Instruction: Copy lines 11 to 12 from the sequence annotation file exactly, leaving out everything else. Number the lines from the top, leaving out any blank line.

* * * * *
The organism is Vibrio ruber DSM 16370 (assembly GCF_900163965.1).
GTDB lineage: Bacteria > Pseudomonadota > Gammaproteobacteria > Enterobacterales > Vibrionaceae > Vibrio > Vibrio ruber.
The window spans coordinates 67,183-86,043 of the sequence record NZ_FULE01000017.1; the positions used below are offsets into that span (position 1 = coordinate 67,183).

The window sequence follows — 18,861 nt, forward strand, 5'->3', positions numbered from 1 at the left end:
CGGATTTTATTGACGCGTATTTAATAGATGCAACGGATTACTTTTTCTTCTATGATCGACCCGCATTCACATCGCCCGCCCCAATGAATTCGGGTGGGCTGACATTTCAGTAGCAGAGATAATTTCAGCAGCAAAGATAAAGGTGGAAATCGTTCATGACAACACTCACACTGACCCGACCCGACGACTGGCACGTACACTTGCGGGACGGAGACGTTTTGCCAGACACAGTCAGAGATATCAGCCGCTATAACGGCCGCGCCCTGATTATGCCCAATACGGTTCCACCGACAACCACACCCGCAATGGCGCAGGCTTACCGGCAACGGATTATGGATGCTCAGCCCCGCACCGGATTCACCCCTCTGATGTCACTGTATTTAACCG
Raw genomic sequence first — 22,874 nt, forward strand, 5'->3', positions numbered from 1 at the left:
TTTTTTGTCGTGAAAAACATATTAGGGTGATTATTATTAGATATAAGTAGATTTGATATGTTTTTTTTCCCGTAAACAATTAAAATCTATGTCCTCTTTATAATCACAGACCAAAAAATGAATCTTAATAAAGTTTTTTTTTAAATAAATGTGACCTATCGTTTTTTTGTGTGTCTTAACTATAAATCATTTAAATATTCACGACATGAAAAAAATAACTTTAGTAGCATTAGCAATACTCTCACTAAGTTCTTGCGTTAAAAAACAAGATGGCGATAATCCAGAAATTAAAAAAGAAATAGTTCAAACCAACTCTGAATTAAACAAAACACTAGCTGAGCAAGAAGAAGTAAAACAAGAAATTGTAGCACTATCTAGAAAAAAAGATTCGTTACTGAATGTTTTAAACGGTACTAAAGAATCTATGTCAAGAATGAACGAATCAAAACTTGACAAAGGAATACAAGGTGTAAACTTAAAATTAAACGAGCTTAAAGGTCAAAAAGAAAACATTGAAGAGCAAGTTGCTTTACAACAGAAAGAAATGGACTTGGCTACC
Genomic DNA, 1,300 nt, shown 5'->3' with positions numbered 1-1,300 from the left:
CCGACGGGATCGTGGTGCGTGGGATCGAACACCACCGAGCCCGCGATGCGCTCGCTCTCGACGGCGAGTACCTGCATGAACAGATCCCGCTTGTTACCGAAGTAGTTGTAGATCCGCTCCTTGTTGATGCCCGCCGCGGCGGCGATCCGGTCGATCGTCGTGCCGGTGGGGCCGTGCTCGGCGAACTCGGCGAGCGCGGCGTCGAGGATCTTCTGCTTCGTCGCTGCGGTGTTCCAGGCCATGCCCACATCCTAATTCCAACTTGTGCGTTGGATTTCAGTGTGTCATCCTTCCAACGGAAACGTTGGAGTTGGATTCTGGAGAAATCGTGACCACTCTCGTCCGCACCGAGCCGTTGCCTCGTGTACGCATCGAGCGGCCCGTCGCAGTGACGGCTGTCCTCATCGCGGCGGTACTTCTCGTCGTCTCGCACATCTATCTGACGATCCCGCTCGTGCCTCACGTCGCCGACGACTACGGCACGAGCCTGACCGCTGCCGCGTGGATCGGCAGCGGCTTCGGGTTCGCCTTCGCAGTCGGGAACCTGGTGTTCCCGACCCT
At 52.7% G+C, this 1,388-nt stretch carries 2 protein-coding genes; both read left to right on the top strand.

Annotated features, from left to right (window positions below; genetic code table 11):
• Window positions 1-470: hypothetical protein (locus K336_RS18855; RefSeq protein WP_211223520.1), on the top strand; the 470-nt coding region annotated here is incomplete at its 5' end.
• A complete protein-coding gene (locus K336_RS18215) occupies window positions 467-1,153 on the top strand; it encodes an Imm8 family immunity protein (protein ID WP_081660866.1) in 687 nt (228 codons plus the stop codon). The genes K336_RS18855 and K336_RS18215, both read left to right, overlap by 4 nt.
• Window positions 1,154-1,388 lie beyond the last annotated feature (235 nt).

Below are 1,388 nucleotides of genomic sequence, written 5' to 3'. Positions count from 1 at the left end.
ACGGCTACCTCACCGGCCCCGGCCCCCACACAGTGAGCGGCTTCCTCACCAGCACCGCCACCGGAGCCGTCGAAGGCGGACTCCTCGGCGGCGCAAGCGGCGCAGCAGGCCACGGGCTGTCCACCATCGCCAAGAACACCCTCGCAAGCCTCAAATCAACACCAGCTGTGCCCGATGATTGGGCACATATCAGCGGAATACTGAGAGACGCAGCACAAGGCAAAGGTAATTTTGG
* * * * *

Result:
Annotated features, from left to right (window positions below; genetic code table 11):
• Window positions 1-470: hypothetical protein (locus K336_RS18855; RefSeq protein WP_211223520.1), on the top strand; the 470-nt coding region annotated here is incomplete at its 5' end.